Working with the Aboriginal community members of Mapoon, local rangers and scientists, you can end up carrying small bundles of wriggling, hard-topped joy to the sea in the hope that your turtle will be that one-in-a-thousand that makes it through the next 30 years to breed.
“A GOOD CAUSE AND A GREAT EXPERIENCE YOU’LL NEVER FORGET.” – Michelle Hespe
You can also help install feral pig exclusion devices over turtles’ nests and, when you get a moment, remove the deadly ghost nets that are washed up on shore before the tides take them out to sea to kill again.
The guest book is chock-full of emotion about just how uplifting and rewarding Camp Chivaree can be. Volunteers arrive in June and the last camp is held in October. Housing consists of permanent tents for two and all necessary items are included – you just need to get there.
WHERE // 200km south of the tip of Australia on the gulf side, 80km north of Weipa at the Aboriginal community of Mapoon. Visit www.capeyorkturtlerescue.com for more info.
DID YOU KNOW? // Australia is breeding home to six of the seven sea turtle species in the world, and the Flatback Turtle is found only in Australia. Sea turtles predate the dinosaurs; fossil records show they’ve been around for more than 120 million years – and could be wiped out before humans can say boo.
#5 – Reach the oasis of Ormiston Gorge
Ormiston Gorge is an oasis in the middle of the West MacDonnell Ranges. It’s also one of the most underrated places in Australia to visit.
The landscape of the Northern Territory simply does not let up. It’s so overwhelmingly harsh at times it’s near impossible to believe that anything out there could survive for any length of time. But of course it doesn’t take long, moving through the vastly changing regions, to see that people, animals, plants and a deep culture has survived, and done so for countless millennia.
“IF YOU CAN ONLY GET TO ONE OF THE SPECTACULAR GORGES IN THE WESTERN MACDONNELLS, THIS IS THE ONE TO HEAD FOR.” – Richard I’Anson
Depending on when you visit the Red Centre, there are many occasions – especially in the wake of rare rains – where young, green shoots can be found making their way up through rocks too hot to touch. That surely encapsulates perfectly what the Northern Territory is all about. Life out there finds a way.
There’s no better expression of this than stumbling suddenly upon Ormiston Gorge. After winding your way there from Alice Springs along the Mereenie Loop Road, taking in the various shimmering horizons, deep craters, desiccated riverbeds and dusty red trails along the way, to arrive abruptly at this oasis is nothing short of remarkable.
Ormiston Gorge, nestled in the West MacDonnell National Park at around the halfway point of the fantastic and world-famous Larapinta Trail, is well and truly a part of Albert Namatjira country.
With a near permanent waterhole at the southern end that plunges to 14m, ubiquitous river red gums and blood red walls rising to 300m, you can catch a break from the heat and the flies for an undisturbed swim here – an incredible treat in year-round average temperatures pushing the high 30s.
Ormiston Gorge is 135km west of Alice Springs, just past Glen Helen at the end of the sealed road section of Namatjira Drive.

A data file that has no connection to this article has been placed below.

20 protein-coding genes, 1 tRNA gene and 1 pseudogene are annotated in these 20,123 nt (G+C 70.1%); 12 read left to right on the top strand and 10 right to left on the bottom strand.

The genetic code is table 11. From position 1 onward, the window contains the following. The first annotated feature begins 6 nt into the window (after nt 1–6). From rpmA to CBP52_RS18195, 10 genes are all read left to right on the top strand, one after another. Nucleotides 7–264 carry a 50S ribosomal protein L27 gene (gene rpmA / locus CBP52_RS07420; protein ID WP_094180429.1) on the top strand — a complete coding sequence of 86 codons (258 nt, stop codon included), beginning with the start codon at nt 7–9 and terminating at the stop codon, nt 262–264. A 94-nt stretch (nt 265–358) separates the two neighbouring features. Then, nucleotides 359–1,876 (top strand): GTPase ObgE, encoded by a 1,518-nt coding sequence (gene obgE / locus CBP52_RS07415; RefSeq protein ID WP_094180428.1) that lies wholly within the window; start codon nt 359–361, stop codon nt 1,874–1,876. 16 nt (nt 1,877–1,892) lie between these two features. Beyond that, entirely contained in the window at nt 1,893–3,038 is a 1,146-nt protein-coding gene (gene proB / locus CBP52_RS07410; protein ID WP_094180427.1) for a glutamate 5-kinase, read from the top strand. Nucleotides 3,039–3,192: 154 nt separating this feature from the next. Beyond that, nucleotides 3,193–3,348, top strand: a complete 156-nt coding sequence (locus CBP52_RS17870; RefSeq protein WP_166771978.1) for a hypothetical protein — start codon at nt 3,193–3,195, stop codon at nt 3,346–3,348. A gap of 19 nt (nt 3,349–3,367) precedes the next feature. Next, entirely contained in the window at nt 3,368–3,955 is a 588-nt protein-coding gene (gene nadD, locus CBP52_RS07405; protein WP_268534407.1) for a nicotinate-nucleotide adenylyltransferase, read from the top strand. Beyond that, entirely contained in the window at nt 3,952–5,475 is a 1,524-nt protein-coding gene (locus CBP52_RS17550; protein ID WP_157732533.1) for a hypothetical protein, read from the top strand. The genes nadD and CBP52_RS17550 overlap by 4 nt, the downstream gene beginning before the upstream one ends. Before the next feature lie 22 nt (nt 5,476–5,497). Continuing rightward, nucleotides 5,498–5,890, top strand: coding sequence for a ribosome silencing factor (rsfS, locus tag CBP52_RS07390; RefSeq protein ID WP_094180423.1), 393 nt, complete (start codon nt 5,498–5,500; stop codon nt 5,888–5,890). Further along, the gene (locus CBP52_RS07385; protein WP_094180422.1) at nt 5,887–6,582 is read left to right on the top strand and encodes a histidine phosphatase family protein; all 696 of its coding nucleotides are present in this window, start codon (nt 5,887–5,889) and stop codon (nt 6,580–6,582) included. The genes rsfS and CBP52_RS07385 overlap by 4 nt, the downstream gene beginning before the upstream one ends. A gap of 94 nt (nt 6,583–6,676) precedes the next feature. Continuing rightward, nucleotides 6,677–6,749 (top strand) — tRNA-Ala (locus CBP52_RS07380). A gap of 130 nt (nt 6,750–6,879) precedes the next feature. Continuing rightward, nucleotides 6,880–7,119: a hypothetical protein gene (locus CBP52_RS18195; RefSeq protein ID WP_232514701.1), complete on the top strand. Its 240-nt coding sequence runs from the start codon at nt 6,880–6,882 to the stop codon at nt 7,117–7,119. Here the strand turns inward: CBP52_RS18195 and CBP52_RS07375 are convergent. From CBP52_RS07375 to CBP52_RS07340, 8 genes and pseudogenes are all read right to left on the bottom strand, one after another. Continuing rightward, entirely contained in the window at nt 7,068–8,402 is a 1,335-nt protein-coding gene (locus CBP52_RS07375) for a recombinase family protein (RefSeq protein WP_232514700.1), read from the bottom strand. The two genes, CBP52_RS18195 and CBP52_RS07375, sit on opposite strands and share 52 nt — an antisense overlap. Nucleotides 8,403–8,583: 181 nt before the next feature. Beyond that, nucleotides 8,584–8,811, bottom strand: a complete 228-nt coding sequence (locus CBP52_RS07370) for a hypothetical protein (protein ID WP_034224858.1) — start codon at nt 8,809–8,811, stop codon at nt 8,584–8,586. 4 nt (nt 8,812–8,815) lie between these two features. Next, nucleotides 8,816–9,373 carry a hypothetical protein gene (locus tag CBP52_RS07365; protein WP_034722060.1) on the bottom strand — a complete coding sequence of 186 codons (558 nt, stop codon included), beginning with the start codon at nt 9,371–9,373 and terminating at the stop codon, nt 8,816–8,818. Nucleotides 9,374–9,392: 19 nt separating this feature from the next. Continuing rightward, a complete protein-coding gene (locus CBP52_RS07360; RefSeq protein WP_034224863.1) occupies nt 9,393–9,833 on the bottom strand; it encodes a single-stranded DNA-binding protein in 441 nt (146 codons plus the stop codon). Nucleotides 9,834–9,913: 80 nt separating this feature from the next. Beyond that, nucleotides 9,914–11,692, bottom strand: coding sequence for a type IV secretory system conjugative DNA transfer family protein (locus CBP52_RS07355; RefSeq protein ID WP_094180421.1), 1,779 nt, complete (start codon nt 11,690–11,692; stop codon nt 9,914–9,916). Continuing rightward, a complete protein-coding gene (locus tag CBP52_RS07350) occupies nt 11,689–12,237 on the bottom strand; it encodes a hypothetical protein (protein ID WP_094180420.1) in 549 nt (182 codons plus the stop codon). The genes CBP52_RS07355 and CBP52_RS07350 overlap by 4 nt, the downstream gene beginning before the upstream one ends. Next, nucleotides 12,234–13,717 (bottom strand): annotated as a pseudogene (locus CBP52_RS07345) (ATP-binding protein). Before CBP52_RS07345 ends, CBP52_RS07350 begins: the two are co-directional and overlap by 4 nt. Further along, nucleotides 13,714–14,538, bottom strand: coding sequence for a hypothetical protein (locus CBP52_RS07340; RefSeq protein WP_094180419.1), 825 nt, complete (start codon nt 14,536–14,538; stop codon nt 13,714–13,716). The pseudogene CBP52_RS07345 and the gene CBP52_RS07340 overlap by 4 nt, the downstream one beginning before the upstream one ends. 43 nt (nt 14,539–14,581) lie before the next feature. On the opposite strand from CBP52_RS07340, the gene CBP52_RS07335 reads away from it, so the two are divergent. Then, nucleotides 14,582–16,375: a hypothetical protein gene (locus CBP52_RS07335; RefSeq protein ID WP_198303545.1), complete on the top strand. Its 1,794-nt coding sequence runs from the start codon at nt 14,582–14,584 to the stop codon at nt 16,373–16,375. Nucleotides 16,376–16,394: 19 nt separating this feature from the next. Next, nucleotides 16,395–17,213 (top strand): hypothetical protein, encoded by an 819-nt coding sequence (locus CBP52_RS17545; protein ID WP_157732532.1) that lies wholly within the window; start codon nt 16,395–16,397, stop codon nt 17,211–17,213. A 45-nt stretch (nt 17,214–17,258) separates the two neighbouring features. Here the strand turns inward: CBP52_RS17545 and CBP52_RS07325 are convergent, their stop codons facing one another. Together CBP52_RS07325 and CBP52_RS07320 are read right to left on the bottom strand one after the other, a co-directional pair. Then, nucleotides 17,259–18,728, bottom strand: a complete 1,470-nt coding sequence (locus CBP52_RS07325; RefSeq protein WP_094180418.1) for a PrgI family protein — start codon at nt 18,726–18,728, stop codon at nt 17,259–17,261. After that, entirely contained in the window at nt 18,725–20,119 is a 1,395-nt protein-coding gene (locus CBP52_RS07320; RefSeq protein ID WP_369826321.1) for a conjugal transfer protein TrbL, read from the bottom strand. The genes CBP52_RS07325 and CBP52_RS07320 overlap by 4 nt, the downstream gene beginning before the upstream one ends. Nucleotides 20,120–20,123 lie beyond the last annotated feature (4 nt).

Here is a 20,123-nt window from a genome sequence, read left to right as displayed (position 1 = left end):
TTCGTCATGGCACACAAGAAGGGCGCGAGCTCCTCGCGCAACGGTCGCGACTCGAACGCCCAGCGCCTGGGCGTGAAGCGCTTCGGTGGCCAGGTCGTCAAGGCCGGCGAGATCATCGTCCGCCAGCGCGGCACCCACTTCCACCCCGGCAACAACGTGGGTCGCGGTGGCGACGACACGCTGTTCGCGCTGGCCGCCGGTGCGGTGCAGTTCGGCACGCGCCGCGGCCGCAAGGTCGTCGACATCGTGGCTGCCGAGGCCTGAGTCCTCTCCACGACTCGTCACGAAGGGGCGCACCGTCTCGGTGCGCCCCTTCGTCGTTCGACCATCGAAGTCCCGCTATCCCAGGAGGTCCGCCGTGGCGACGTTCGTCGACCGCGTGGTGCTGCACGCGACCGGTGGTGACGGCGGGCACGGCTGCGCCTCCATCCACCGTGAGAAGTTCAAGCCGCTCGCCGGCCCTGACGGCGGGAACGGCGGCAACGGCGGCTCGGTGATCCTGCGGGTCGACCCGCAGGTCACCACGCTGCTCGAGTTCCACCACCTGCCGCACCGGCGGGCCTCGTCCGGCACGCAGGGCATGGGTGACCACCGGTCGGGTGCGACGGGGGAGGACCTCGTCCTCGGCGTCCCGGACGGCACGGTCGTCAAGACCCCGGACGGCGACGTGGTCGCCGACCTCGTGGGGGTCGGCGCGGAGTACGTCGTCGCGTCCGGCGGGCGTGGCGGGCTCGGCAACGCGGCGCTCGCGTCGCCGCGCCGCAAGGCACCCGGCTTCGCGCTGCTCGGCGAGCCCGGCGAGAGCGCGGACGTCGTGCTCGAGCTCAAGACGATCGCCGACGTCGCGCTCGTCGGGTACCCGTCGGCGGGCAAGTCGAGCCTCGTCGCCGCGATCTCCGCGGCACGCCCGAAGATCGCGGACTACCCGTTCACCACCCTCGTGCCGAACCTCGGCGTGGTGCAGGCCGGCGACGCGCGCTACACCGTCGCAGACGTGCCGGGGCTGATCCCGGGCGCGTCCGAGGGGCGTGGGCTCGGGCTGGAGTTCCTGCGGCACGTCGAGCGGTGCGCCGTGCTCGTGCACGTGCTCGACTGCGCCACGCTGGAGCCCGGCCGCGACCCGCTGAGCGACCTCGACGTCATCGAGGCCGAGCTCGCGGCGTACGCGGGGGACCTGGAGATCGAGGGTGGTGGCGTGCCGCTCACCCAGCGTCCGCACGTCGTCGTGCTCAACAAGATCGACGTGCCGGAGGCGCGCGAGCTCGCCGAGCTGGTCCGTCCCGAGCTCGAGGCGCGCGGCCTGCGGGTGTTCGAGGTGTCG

Did you know?
Ormiston Gorge is fed by Ormiston Creek, a tributary of the nearby Finke River. It’s said that the mighty Finke only ever has all of its 1000km of interconnected branches and tributaries running perhaps twice a century.
#6 – Visit the OTHER remarkable rock
The world’s largest rock is in Western Australia – Mount Augustus.
This is one Great Thing To Do in Australia you may actually have heard of, since it’s so fricking big. Although Uluru garners all the attention here and overseas, splendid Mount Augustus, in the Shire of Upper Gascoyne 850km north of Perth, is more than twice the size of its ancient cousin to the east.
Officially the world’s largest monolith (a single massive stone) and anticline (an arch of stratified rock with layers that bend down in opposite directions from the crest), mighty Augustus thrusts 717m above the arid scrubland and is visible from the air for more than 160km.
Known to the local Wadjari people as Burringurrah, it’s about 8km long and covers an area of around 47km2. (For those of you playing at home, Uluru is 346m high and covers just over 3km2.)
“A ROCK TWICE THE SIZE OF ULURU JUST HAS TO BE SEEN. BUT DO I HAVE TO CLIMB IT?” – Sandra Sully
Compared to Augustus, Uluru has a far more bare rock structure; its hard outer coating means there’s little or no scree or vegetation at its base, whereas the scree slope of Augustus is quite densely vegetated. This is what gives Uluru such a clearly defined shape. Like Uluru, Augustus undergoes rich, vibrant changes in colour from sunrise to sunset.
But unlike Uluru, which these days discourages vertical exploration, Augustus is an amateur climbers’ paradise, with several different walks and climbs of varying difficulty. The summit climb is the Mount’s most difficult at Class 5 (high level of fitness required).
And while at first glance the surrounding country appears empty, on closer inspection you’ll notice a multitude of life: groves of white-barked river gums and wattle trees house feeding honeyeaters, galahs and other bird and animal life.
Nearby Goolinee (Cattle Pool) on the Lyons River attracts flocks of waterbirds. An especially wonderful time to visit is during wildflower season (beginning mid-winter), when the entire area vibrates with fresh colour and new life.
WHERE // 430km east of Carnarvon via Gascoyne Junction in mid-west WA. More info at the Carnarvon Visitor Centre on (08) 9941 1146.
DID YOU KNOW? // Mount Augustus’ Dreamtime Creation stories focus around the young boy Burringurrah, who ran away in fear of the trials of initiation. It’s said the shape of the mountain is that of a body with a spear stump protruding from its leg – a traditional tribal punishment. The stump is Edney’s Lookout at the east end of Augustus.
#7 – Open a prehistoric treasure chest
Naracoorte in South Australia is a treasure chest of prehistoric megafauna.